Curating poetry


Obi Martin '20

Obi Martin '20

Finding meaning through poetry

Obi Martin ’20, an English major from Juniata County, Pa., enjoys looking for “the possibility of meaningful engagement with reality” through poetry and the exchange of ideas. A poet, Martin also maintains, with friends, an online poetry journal that offers a voice to conservative Mennonite and Anabaptist writers.

“Language is the best way I’ve found to make sense of or understand reality,” said Martin. “Language is one of the most interesting things about humanity, to me at least. It’s something that I value and that I want to engage in and engage with better.”

“I’d read Jeff Gundy’s poetry and had had friends who read his poetry, and I thought that he’d be a great guy to come study poetry under,” said Martin.

With a desire to investigate language and its ties to reality, Martin took part in online poetry groups that allowed members to exchange and critique one another’s works. Through those interactions, “The Curator” was born. 

‘The Curator’ is a poetry publication facilitated by and for predominately the conservative Anabaptist, Mennonite audience,” explained Martin. “We’re trying to provide a voice to amateur, Mennonite poets who maybe aren’t writing or publishing a lot, or to those who don’t have a lot of outlets.”

Taken from the name of one who collects and preserves items of value and interest for display, “The Curator” ran its first poem in June 2016. Alongside editing for “The Curator,” Martin works with “Bridge: The Bluffton University Literary Journal” as a poetry editor. Martin says he’s grateful for the work with both journals, as they each provide insight and experience for the other.

Martin and his fellow “The Curator” editors hope to broaden the audience of the journal and gain more submissions as well as readership. The journal is currently printing postcards to help gain more readers and will host a literary weekend retreat in Franklin, Pa., in the summer.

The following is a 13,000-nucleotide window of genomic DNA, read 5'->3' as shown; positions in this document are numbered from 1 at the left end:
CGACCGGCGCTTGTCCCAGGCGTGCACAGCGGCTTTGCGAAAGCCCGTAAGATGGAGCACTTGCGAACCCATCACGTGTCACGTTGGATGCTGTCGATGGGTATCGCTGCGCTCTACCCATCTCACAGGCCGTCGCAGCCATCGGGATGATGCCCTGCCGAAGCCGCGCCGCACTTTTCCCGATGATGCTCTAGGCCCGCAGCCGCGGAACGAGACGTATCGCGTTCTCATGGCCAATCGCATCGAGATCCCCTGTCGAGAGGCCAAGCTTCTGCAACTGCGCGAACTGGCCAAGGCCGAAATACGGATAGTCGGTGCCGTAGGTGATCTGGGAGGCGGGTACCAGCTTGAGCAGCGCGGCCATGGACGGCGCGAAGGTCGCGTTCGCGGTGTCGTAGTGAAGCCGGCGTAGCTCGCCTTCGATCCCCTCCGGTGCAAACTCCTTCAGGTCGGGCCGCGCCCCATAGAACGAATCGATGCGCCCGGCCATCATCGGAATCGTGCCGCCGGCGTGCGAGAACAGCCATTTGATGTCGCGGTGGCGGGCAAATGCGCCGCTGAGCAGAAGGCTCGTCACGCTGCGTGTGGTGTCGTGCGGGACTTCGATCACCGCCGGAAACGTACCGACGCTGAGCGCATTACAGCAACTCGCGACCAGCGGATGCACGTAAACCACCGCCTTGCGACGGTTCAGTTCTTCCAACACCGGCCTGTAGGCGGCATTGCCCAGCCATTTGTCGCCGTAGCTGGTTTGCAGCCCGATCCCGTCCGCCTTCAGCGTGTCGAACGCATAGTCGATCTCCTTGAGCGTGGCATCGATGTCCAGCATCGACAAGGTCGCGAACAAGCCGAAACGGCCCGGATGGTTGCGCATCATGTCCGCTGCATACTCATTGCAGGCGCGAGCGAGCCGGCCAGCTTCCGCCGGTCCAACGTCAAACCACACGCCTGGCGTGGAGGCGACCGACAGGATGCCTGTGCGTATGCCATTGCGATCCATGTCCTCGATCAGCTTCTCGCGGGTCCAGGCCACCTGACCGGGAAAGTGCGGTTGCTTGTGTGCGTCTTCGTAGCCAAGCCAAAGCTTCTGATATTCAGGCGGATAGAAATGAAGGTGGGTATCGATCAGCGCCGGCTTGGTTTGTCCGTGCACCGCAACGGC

His own connection to the poetic world and his inspiration come from numerous sources, but when asked about which poets have been the most influential on him, Martin sites one of his closest friends, Kenneth Godoy.

“His poetry has probably been the most influential on me; subject, content, style-wise, friendship-wise and relationship-wise.”

More well-known poets that inspire Martin are Christian Wiman, John Ashbery, Richard Wilber and Sidney Lee. Martin says the prospect of working with poet and professor of English, Jeff Gundy, was one of the things that drew him to Bluffton.

“I’d read Jeff Gundy’s poetry and had had friends who read his poetry, and I thought that he’d be a great guy to come study poetry under,” said Martin.

As for his own writing, Martin enjoys writing and reading poems that find new ways of looking at common, everyday objects.

“I mean maybe that’s a cliché, I guess, but it’s a great cliché,” he said.

After graduation, Martin would like to teach literature in a public school.

“Working as a department assistant with [English professor] Cynthia Bandish has been really valuable as well. It’s great preparation for seeing sort of the administrative side of class preparation.”

He hopes his passion for literature, language and their connections with reality can help others find their own reality.

“I want to communicate literature and ideas and bring value to the education of kids.”

Cara Echols ’19, Student News Writer